Yesterday’s massive demonstrations — in Paris, as well capitals around the world, including Toronto – offered a vivid reminder that 21st century terrorism is a horror story that plays out in the streets of global cities.
These urban areas provide the networks, anonymity, capital, equipment and targets that terrorist groups require to inflict the shocking violence and mayhem that we witnessed around Paris over the past several days.
Yet such displays of public solidarity have left me feeling strangely conflicted, and somewhat short of energized. Yes, the surging crowds were peaceful and diverse, with broadly reported displays of mutual support across the geo-political minefields of our era. The participants were united in their determination not to cower in the face of the Islamic State’s medieval, metastasizing extremism.
But now what? And what are we to do with the fathomless problem of determining how much free speech is too much free speech, especially in immigrant-receiving cities that seethe with the messy diversity that muddies any debate about lofty liberal principles.
Indeed, this widely tweeted image (thanks to Tabatha Southey) of a demonstrator’s sign summed up my ambivalence eloquently: “I’m marching but I’m conscious of the confusion and hypocrisy of the situation.”
It’s worth noting that public reaction, in Europe and elsewhere, to the Charlie Hebdo shootings has been sharply different than to some other recent radical Islamic attacks in big cities, though most caused far more bloodshed.
On July 7, 2005, several British-born men of Pakistani origin set off three bombs in the London subway system that killed 56 people and injured over 700; the suicide bombers had connections to radical Islamic cells in England and Pakistan, as did others arrested in connection with the attack. In the aftermath, there were vigils and condolences from international leaders, but nothing of the magnitude that we’ve seen in the past few days.
On April 15, 2013, two brothers set off explosives on the route of the Boston Marathon, killing three, and injuring or maiming 264 others (a police officer died in a shoot out a few days later that left one of the perpetrators dead). The brothers, with Chechen roots, were also motivated by extremist Islamic beliefs. In the aftermath, the Boston Strong movement galvanized residents and businesses, and supported fundraising for victims. A year later, with tightened security, the Marathon went ahead, with almost record participation.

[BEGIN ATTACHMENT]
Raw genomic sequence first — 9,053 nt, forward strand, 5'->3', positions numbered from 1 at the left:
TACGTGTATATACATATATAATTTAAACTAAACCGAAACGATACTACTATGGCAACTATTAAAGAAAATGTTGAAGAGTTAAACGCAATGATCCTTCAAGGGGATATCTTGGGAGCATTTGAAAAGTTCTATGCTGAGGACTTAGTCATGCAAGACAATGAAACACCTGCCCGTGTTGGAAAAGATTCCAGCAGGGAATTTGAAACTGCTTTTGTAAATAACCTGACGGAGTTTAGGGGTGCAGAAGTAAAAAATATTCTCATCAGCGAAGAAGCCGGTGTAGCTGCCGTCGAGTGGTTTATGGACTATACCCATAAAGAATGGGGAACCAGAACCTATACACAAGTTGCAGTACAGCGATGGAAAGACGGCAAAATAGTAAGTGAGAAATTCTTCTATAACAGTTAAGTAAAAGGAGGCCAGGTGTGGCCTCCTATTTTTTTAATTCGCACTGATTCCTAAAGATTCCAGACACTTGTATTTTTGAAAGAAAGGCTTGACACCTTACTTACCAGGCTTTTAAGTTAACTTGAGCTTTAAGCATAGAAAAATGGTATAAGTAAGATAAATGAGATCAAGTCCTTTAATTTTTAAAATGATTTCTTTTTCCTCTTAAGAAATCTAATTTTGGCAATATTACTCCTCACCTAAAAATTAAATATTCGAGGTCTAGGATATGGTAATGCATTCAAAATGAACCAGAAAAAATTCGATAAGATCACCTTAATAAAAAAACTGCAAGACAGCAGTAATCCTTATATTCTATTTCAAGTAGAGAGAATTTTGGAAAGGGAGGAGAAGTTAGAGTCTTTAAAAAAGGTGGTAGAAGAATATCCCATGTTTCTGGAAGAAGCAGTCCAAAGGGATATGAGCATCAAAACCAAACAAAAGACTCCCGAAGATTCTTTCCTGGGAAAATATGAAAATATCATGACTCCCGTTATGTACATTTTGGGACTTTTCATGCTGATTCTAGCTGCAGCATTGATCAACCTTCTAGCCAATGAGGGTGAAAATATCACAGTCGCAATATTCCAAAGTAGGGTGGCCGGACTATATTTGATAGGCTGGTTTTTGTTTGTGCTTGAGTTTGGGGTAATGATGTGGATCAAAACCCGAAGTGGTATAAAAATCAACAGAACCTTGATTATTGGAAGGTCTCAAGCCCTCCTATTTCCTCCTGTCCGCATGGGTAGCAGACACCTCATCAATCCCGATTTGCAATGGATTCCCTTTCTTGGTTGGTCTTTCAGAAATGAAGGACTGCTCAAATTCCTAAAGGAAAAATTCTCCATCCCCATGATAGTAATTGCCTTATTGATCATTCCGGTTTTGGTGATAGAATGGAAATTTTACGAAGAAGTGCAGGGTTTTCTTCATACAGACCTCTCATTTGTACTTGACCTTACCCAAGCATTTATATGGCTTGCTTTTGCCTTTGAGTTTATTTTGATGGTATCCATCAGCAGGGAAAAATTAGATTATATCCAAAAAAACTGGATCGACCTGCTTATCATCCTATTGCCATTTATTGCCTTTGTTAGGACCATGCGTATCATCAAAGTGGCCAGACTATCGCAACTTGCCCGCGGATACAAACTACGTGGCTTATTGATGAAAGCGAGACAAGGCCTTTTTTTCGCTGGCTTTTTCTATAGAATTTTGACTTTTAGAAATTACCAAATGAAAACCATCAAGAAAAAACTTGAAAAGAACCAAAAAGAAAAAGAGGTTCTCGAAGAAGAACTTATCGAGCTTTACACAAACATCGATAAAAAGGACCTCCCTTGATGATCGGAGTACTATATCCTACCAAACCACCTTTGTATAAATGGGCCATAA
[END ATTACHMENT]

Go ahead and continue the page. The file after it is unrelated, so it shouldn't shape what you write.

On the other hand, the 2004 bombing of the Madrid subway, which killed 199 commuters and left 1,450 wounded, prompted vast demonstrations, with well over two million people taking to the streets of the capital to protest the bloodiest land-based terrorist attack in Europe to date.
In all these incidents, terrorists attacked public spaces filled with innocent bystanders. With Hebdo, the three jihadists attacked the public sphere by targeting the satirists who enjoyed taking the piss out of all manner of sacred cows, with the Prophet Mohammed as a particular favorite.
The French love both their revolutionary principles and their mass demonstrations, so yesterday’s outpouring, in Paris and other large cities, wasn’t all that surprising. It was like May, 1968, all over again.
But I’d argue that Torontonians can and perhaps should adopt a more critical stance towards the drama playing out in Paris. In an extraordinarily diverse city, where almost half of the residents were born outside Canada, freedom of expression must share the urban stage with that grittier, and more workaday, principle known as civic pluralism.
Sure, Section 2 of the Charter enshrines the right. But for cities like Toronto to function and thrive, its residents must constantly seek out ways to co-exist, and therefore deploy language that aims to surmount, or at least mitigate, seemingly irreconcilable differences.
I’m not suggesting that the satirists and columnists start pulling their rhetorical punches in order to cow-tow to murderous thugs. But in an urban centre where so many people from so many backgrounds live cheek by jowl, often in crowded apartment buildings, it’s neither censorious nor heavy-handed to expect that those who speak publicly be mindful of the potential impact of their words or pictures on the people with whom we share buses, emergency rooms and check-out lines.
Why? ISIS and Al-Qaeda both depend heavily on actively recruiting young men and women from Western cities, and it seems obvious to me that urban alienation — along with poverty, youth unemployment and geographic isolation — is a critical pre-condition to the sort of radicalization that leads to disasters such as this one.
Of course, lots of other factors come into play — access to citizenship, services, and education, to name but three obvious ones. Still, at such an anxious juncture, when the federal Tories are pledging to enact heavy-handed security laws to combat what Prime Minister Stephen Harper last week described as a “war,” Torontonians and their civic leaders should do everything possible to the ensure that the members of the city’s newcomer communities feel as if they truly belong here.
Full-throated freedom of expression may be the pre-condition to all liberal democracy, but it’s hardly the only foundation upon which to build an inclusive city.